A new Pontifical Academy for the Latin language? So it seems.

Given my response the other day, and the ensuing reactions, about seminaries and the TLM and the Latin language, the following is timely.

The intrepid Andrea Tornielli has a piece today in Vatican Insider about a theoretical document from the desk of Benedict XVI which aims at bolstering Latin studies.

Benedict XVI is to publish a motu proprio to establish the “Pontificia Academia Latinitatis”. In the Vatican, “e-mail address” has been translated as “inscriptio cursus electronici”

Andrea Tornielli

Foveatur lingua latina”. Pope Benedict XVI is keen to foster people’s knowledge of the language of Cicero, Augustine and Erasmus of Rotterdam not just in the Catholic Church but also in civil society and in schools. [Where there may be far greater likelihood of success.] Indeed he is about to publish a motu proprio to establish the new “Pontificia Academia Latinitatis”. So far, the Vatican body in charge of keeping the ancient language alive has been the “Latinitas” foundation, which has been under the aegis of the Vatican Secretariat of State but is now destined to disappear: [Because it was so visible before!] other than publishing “Latinitas” magazine [I used to subscribe.] and organising “Certamen Vaticanum” an international Latin poetry and prose competition, over the years, the foundation has also been in charge of translating modern words into Latin. [Neologisms. I suppose only the Catholic Church could have the equivalent of the Académie française.]

The imminent establishment of the new pontifical academy which will add to the eleven existing academies – including the most famous ones representing science and life – has been confirmed in a letter sent by the President of the Pontifical Council for Culture, Cardinal Gianfranco Ravasi, to Fr. Romano Nicolini, an Italian priest who is massively in favour of reintroducing Latin lessons in junior high schools. Ravasi recalled that the Academy’s initiative was “put forward by the Holy Father” and promoted by the Vatican dicastery for culture: its members will include “eminent academics of various nationalities, whose aim it will be to promote the use and knowledge of the Latin language in both ecclesiastical and civil contexts, including schools.” The cardinal concluded the letter by saying that the initiative was a way of responding to “the numerous requests we have been receiving from all across the world.”  [Contrary to popular belief, letters and petitions make a difference.]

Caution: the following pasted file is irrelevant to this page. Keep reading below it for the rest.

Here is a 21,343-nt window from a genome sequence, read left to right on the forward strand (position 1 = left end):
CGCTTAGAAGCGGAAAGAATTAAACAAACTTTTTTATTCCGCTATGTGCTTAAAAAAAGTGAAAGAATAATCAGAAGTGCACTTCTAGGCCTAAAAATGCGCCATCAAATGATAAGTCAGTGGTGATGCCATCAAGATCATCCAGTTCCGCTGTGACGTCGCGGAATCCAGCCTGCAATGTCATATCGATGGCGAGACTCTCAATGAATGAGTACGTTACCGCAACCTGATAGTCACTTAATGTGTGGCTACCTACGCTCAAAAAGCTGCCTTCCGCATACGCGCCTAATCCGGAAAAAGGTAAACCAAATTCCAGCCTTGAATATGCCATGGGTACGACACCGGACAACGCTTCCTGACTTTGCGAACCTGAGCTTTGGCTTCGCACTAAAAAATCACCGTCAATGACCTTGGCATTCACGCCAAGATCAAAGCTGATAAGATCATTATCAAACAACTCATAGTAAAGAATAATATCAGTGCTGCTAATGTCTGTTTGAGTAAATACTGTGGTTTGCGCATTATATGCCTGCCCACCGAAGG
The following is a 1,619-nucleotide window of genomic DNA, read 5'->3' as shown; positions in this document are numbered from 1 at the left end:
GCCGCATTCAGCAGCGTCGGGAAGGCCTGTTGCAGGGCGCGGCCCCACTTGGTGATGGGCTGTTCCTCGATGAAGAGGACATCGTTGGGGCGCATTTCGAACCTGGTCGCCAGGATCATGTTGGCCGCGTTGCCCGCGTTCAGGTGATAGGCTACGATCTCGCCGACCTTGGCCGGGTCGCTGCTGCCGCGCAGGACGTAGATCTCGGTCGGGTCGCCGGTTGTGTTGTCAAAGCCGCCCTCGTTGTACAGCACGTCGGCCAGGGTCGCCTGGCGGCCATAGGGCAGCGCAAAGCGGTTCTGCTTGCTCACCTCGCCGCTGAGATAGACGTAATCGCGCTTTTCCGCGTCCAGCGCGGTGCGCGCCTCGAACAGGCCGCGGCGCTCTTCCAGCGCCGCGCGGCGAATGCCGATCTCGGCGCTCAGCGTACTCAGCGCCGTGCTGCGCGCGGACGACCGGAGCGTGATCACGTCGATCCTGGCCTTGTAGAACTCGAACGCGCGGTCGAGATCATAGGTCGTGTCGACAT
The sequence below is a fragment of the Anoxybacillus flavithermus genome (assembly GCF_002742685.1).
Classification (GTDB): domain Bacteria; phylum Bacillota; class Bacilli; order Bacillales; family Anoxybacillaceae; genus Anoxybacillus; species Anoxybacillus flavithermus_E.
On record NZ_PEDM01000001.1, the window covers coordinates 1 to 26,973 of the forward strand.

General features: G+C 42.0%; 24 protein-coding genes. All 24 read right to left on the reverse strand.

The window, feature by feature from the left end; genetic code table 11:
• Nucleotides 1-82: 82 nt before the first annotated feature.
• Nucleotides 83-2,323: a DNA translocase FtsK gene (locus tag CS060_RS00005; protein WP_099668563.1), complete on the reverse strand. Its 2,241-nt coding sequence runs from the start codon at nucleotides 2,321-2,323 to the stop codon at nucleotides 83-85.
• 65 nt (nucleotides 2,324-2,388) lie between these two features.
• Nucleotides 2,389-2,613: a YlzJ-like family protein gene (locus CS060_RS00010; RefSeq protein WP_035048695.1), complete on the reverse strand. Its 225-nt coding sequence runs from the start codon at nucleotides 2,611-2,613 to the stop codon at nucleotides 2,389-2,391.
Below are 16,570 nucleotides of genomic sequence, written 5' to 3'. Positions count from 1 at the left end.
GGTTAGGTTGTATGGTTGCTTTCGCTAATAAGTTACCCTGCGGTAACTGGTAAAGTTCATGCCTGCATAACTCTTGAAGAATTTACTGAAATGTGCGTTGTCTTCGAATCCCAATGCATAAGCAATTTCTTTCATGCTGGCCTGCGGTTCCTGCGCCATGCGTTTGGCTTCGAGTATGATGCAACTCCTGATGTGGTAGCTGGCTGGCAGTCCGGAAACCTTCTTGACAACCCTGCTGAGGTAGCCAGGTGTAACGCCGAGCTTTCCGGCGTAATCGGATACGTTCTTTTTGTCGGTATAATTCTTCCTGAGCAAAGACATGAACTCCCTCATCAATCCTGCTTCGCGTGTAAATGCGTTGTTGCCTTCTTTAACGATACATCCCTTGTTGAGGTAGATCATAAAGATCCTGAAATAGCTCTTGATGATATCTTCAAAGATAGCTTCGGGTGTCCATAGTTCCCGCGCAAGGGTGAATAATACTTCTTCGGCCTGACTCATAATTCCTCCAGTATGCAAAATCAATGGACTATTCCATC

It has been fifteen years [ehem… 50] since John XXIII promulgated the apostolic constitution “Veterum sapientia” on the eve of the Second Vatican Council, establishing Latin as the eternal language of the Church and stressing its importance, asking Catholic schools and universities to brink it back to life if it were ever abandoned or neglected. [And that was an Apostolic Constitution, the highest level document Holy Church issues.] The Second Vatican Council maintained Latin in certain parts of the mass, but the post-conciliar liturgical reform apparently removed all trace of it from common use. And so, whereas half a century ago prelates from all over the world were able to communicate in Caesar’s language and faithful came into contact with it weekly, today Latin is not fairing too well in the Catholic Church. [That’s one way to put it.] Instead, it is being promoted in other lay spheres, which are interested in keeping it alive.